As a born introvert, I spent the majority of my life keeping to myself. Then, after graduating college, I moved ten times over a span of ten years! I found myself lacking friendship more times than I’d like to admit.
Away from the comfort of those I had known my entire life, I had to learn how to make and accept new friends. Here are 5 lessons I’ve learned about friendship that I want to teach my children:
You need to be yourself
It might sound cliche, but it’s true! Don’t pretend to be someone you’re not, or pretend to enjoy things you don’t like to do. Stay true to yourself and friends with similar interests will gravitate towards you.
Friendships contribute to your personal development
Through my friendships I have learned how to play the guitar, snowboard, rock climb, and perform repairs on my car. Some brave friends even allowed me to practice my haircutting skills on them! Friends have contributed to my spiritual and emotional development as I begin to live out my purpose in life and be the best mother that I can be. Their advice and encouragement keeps me going every day.
True friendship does not have age requirements
Having both older and younger friends keeps me centered. I have always looked at my older friends and thought, “they did that, why can’t I?” This philosophy gave me the motivation I needed to believe I could obtain my college degree, buy a house, and start a career. It sustained me through pregnancy and keeps me going through toddlerhood. When I get weary, I remember that I have younger friends who are looking up to me. Witnessing the unique challenges of each stage of life through my friends has provided me with wisdom and perspective on where I am right now.
You can make friends in unlikely places
Years ago, I was neck and neck with a girl in a 5K race. I introduced myself to her at the finish line and we became training partners. I met another friend at a temp job when I was temporarily desperate to find work. The hiring manager liked us both so much that he hired two employees instead of one. We instantly connected and I discovered that she has a special knack for understanding my drama and always validates how I feel. At teacher training in Maryland, over 200 new hires were released from the auditorium for their first smaller breakout session and I went to the wrong room in the midst of the crowd. As luck would have it, there was only one empty chair and it turned out to be next to a woman who instantly became a good friend to my entire family.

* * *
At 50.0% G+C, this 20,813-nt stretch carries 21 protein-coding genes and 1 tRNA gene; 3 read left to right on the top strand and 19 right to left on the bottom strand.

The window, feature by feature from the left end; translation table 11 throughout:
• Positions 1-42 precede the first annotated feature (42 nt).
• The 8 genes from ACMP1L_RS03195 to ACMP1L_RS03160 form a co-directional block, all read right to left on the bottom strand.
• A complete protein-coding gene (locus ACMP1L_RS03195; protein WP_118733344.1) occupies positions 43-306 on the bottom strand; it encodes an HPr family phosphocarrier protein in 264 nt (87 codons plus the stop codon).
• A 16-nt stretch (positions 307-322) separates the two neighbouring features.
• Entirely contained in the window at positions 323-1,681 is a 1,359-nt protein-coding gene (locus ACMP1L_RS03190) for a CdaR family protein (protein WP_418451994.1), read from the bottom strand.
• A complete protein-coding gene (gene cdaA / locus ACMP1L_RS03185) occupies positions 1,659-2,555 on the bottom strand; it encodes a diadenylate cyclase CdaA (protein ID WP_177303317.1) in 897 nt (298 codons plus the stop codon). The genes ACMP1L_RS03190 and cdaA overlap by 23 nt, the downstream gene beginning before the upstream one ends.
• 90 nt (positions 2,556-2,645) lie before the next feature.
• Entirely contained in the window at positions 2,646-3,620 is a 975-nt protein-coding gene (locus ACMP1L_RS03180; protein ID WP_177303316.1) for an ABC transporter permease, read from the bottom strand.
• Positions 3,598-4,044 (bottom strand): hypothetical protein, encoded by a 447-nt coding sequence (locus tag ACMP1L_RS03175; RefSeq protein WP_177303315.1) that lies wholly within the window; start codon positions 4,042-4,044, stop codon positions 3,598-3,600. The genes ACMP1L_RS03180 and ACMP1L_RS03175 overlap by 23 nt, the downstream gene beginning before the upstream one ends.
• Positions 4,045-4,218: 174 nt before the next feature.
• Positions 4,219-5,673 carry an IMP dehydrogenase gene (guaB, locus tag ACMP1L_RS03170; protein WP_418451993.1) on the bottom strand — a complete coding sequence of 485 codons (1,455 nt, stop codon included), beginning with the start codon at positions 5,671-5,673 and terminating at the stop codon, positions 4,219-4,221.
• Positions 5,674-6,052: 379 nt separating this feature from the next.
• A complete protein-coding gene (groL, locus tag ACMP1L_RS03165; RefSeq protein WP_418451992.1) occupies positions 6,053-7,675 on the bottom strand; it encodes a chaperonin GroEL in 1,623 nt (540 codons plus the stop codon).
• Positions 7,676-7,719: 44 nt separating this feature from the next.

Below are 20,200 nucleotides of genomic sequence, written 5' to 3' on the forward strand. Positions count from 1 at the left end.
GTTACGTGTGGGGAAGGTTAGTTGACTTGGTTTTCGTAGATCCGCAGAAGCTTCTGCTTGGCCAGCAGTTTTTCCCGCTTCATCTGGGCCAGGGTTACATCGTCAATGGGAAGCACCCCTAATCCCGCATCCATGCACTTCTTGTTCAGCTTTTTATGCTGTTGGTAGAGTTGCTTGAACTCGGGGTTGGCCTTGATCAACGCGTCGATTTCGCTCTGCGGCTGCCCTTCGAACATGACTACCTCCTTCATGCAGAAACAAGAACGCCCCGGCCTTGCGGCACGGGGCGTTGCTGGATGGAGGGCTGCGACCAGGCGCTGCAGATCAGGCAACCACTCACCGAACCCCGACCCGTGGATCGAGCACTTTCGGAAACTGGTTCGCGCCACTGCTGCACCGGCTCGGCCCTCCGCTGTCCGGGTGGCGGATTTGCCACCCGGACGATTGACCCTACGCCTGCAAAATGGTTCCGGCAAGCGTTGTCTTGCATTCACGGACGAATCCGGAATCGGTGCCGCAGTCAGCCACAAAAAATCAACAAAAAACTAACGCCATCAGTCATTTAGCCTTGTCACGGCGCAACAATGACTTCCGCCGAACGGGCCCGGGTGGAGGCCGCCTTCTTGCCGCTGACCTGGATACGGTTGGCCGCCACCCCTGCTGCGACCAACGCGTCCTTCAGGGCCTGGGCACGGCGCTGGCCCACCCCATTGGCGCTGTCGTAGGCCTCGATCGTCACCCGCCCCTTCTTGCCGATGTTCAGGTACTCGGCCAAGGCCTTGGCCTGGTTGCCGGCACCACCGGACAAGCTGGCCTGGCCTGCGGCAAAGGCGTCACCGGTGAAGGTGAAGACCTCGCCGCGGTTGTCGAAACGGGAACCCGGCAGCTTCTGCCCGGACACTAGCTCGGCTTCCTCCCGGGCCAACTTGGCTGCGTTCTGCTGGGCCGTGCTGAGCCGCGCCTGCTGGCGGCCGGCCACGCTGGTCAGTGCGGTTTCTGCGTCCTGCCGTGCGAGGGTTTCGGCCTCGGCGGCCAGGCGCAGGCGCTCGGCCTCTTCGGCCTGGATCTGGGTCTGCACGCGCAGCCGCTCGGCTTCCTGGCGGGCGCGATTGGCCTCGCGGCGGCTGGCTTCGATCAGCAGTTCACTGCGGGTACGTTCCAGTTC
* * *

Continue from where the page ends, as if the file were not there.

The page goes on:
The greatest example, however, of an accidental friendship is that of meeting my husband. On this particular day, he was a co-worker that I barely knew and I was in one of those I-don’t-care-about-anything moods. Consequently, I hid in a doorway, jumped out, and scared him. I thought it was funny but he wondered what sort of a person would do that. Well, it’s safe to say that ten years and three children later, he has found out.
Friendship is an essential part of life
Friends are an integral part of my most treasured memories. Anyone who has ever joined me for a run holds a special place in my heart, especially those who braved the rain and snow or joined me on a destination race. Running friends also joined me for other crazy adventures like last-minute trips to Nova Scotia just because we felt like it. I even have a running friend who turned into a penpal. We enjoy writing to each other regardless of the fact that we live in the digital age. I seem to connect with cat lovers and neighbors — sometimes they happen to be both! My first very neighbor would sit on the lawn with her cat and spectate our husband and wife volleyball games. She would laugh at our antics and the fact that the ball kept landing in our garden, crushing the beets and squash. (Ironic, isn’t it?) Right now, I live next to another neighbor who truly understands my aptitude to be the crazy cat lady and another neighbor who constantly reminds me that I’m rocking this whole mom thing (thanks!).
I’m not sure where I would be without these friendships. As a stay-at-home mom with three young children, it’s hard to get out and explore the places I find on google maps. While I’m taking a break from that, I am living vicariously through my friends and remembering that each time the phone rings, I too, have made a difference in someone’s life.
Michelle Cayer is a former high school math teacher who loves cats and chocolate. She dreams of the day she'll have time to knit and run again, amongst other things.